Pope warns Catholics against `fear of the other`
Europe has been mired in controversy over arrival of refugees from N Africa.
Venice: Pope Benedict XVI on Sunday urged Catholics to renew their faith and not to give in to "fear of the other" amid a wave of migration, at an open-air mass in front of 300,000 people near Venice.
"We have to testify about Christian hope to modern man, who is often beset with vast and worrying problems that throw the very foundations of his being and his actions into crisis," the pope told the crowd in his homily.
Speaking on the same day as more than 500 refugees from Libya were rescued by Italian coast guards after their boat hit rocks, he said Catholics should not give in to "fear of the other, of foreigners, of people who come from far away".
Europe has been mired in controversy over the arrival of tens of thousands of migrants and refugees from Libya and Tunisia in recent months, with Italy finding itself on the frontline of the arrivals from North Africa.
The head of the Roman Catholic Church also hailed "a new evangelisation" by groups such as the Communion and Liberation, Focolari and Neocatechumenal Way movements, criticised for their attitude towards secular society.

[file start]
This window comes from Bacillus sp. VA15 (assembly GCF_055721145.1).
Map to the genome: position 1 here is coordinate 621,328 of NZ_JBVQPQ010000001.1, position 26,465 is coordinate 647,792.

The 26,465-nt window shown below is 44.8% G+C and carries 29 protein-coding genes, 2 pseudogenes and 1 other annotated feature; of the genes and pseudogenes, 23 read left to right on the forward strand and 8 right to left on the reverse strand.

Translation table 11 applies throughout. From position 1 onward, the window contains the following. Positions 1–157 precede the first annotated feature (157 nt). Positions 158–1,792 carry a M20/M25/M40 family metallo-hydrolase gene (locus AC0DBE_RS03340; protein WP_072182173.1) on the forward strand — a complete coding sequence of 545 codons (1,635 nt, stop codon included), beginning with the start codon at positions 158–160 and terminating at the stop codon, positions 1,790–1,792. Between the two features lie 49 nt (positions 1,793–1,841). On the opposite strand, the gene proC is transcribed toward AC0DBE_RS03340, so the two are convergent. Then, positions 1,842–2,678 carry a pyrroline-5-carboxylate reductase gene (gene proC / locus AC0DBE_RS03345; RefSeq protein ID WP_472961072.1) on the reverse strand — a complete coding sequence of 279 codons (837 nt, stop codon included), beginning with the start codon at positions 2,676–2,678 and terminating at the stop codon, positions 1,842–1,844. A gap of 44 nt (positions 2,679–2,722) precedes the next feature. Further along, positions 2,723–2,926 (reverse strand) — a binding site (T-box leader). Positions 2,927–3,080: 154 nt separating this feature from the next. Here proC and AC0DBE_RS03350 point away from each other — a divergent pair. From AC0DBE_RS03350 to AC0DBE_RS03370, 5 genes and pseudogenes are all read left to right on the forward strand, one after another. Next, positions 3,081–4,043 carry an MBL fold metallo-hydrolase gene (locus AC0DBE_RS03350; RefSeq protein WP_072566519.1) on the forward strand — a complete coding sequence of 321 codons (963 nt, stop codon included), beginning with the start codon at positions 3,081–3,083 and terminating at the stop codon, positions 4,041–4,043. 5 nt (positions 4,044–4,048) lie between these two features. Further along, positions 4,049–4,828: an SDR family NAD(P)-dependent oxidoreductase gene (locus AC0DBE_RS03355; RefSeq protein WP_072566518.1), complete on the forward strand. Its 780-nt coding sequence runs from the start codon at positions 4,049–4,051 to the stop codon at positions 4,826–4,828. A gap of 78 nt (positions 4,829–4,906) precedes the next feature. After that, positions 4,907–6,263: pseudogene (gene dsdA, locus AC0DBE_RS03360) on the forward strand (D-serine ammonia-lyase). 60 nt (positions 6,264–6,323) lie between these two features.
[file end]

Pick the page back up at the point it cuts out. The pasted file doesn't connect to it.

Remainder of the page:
The 84-year-old German-born pope made no mention of the many doubts among believers over the Church`s strict stance on doctrine or the scandal of paedophile priests, concentrating instead on the dangers of moral relativism.
He said he deplored the "sadness" of many Christians who are disillusioned with their faith and said the Church should not "let itself be dragged down by the failings that there might be in Christian communities".
"Don`t be afraid to go against the grain," he told local clergy.
He called on Catholics to "promote and defend with courage the truth and unity of the faith", adding that being a Christian should not be a cultural or social identity without spiritual content.
The crowd, mostly from the surrounding area but also from Austria, Croatia and Slovenia, assembled in the San Giuliano park in Mestre, an industrial town on the mainland, a short drive away from Venice.
As the pope was driven through the crowd in his "popemobile", he was greeted with flags with the white-and-yellow colours of the Vatican.
The pope spoke from a raised platform surmounted by a canopy covered with images from the mosaics of Venice`s Saint Mark`s basilica -- an expensive set-up that has been criticised in the run-up to his visit.
On Saturday, the pope visited Venice and Aquileia, an ancient Roman town that became a historic hub of Christianity in the fourth century.
He called for Catholics to set "new missionary objectives" and to build "bridges of dialogue between peoples and nations".
He took a trip on a gondola later on Sunday across the Grand Canal from Saint Mark`s Square to the Santa Maria della Salute basilica where he delivered a speech to business leaders and civil society groups.
Four men fought off fierce competition among Venice`s 425 gondoliers for the honour of rowing for the pope. His predecessor John Paul II also took a gondola ride when he visited Venice in 1985.